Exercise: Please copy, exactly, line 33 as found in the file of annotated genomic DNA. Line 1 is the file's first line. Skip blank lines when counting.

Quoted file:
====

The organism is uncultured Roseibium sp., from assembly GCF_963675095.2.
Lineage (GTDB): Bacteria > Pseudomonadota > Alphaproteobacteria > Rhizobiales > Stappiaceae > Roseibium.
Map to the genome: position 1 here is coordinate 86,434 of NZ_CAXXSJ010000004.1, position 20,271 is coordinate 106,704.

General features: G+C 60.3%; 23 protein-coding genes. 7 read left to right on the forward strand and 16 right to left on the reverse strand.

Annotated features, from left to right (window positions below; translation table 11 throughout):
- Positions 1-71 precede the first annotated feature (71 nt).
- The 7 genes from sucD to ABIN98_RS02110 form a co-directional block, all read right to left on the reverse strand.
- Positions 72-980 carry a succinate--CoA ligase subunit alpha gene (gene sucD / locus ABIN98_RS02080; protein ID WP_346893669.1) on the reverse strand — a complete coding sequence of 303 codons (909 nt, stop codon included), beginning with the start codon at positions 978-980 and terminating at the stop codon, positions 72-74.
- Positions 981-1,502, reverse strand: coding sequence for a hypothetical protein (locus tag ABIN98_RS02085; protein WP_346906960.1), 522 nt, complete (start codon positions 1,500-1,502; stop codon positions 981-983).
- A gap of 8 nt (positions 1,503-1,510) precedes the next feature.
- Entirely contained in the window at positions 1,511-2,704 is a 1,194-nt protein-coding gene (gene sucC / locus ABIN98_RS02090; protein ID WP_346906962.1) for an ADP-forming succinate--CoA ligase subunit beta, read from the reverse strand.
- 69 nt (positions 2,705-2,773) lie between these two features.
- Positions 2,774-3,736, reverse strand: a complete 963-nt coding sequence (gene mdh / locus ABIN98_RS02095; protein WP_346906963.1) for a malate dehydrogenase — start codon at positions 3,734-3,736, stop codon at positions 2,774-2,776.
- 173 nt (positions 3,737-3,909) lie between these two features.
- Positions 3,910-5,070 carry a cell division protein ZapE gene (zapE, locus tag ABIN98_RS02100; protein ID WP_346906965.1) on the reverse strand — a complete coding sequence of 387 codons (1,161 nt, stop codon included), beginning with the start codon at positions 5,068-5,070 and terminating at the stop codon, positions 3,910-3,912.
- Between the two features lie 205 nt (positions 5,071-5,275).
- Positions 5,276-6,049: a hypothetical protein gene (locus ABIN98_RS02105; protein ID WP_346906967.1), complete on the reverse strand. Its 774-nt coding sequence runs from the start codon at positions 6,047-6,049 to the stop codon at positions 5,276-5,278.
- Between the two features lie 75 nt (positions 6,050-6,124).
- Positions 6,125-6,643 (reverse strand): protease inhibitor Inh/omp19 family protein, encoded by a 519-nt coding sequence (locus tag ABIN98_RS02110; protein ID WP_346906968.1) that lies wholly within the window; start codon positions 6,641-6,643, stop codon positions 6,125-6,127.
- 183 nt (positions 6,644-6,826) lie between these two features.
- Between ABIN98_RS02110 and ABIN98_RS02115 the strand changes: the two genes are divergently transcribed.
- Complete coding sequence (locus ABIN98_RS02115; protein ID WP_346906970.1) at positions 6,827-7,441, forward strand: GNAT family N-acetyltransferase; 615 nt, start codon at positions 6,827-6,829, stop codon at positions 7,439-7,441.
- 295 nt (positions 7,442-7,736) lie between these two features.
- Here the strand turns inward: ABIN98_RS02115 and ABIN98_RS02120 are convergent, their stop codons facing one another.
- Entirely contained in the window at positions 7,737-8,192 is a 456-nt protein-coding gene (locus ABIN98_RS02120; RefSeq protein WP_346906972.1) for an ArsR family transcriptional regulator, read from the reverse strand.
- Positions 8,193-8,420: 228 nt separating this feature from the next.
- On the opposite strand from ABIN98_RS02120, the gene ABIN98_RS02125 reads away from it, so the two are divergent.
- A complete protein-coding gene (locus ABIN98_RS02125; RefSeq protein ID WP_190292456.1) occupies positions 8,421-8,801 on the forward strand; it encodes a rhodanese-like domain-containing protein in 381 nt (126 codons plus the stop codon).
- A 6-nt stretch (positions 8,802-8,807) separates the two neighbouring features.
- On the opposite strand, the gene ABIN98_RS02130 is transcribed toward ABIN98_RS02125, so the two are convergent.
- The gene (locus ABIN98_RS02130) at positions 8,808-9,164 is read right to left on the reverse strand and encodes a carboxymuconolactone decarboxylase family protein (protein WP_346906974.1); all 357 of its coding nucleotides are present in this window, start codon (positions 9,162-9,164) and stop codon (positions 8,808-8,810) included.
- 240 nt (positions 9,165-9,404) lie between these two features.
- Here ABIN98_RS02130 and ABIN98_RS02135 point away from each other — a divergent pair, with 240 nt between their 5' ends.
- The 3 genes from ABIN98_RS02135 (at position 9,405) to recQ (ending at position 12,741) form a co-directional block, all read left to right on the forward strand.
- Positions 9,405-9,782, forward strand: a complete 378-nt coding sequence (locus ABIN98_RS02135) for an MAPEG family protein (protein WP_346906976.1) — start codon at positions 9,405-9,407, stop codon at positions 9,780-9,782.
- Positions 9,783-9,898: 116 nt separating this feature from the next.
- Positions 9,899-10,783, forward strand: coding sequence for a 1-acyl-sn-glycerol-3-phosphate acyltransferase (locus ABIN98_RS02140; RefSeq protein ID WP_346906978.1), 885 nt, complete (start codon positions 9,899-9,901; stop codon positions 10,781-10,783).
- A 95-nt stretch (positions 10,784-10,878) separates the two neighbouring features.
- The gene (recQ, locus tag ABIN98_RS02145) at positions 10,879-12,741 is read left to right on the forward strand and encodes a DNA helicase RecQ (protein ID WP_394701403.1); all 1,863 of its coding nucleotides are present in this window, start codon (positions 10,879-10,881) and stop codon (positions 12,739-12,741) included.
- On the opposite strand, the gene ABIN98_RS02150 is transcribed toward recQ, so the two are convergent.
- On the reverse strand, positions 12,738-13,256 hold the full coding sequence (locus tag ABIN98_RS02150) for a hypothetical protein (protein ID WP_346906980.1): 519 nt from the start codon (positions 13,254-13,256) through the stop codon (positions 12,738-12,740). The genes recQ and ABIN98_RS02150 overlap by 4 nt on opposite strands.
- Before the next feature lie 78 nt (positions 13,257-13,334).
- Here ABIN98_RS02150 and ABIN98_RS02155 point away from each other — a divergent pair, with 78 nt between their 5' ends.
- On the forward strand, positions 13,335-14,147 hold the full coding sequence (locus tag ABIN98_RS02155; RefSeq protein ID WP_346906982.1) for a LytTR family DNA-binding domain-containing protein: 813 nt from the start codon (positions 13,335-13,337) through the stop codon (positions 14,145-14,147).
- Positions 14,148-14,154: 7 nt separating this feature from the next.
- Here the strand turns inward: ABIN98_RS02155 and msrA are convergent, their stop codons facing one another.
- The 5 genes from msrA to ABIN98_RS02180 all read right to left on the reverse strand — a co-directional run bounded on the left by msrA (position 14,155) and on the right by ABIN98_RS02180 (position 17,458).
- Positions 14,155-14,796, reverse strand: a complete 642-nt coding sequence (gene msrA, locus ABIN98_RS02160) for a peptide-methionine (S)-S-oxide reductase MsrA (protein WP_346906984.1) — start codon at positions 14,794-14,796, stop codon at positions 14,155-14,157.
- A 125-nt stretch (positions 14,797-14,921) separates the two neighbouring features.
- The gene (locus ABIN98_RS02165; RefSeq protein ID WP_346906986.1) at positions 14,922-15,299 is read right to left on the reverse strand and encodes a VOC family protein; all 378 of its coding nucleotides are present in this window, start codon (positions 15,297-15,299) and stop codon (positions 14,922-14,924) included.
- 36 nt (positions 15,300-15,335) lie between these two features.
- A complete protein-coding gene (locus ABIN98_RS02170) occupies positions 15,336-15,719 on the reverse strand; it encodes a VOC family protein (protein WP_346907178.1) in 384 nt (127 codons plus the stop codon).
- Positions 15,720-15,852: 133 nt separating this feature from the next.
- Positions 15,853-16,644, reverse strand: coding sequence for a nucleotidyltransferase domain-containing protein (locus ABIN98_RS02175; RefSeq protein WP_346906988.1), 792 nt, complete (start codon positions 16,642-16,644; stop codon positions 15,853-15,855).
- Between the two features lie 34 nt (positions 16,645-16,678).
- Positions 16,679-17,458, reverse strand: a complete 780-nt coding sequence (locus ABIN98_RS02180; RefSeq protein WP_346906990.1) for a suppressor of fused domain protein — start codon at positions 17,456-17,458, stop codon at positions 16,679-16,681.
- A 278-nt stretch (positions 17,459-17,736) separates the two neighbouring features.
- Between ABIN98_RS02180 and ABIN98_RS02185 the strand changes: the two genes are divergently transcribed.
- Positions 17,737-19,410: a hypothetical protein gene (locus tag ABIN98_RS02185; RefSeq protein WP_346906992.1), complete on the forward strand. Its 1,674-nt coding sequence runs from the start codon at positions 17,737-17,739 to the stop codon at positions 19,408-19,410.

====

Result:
- Here ABIN98_RS02130 and ABIN98_RS02135 point away from each other — a divergent pair, with 240 nt between their 5' ends.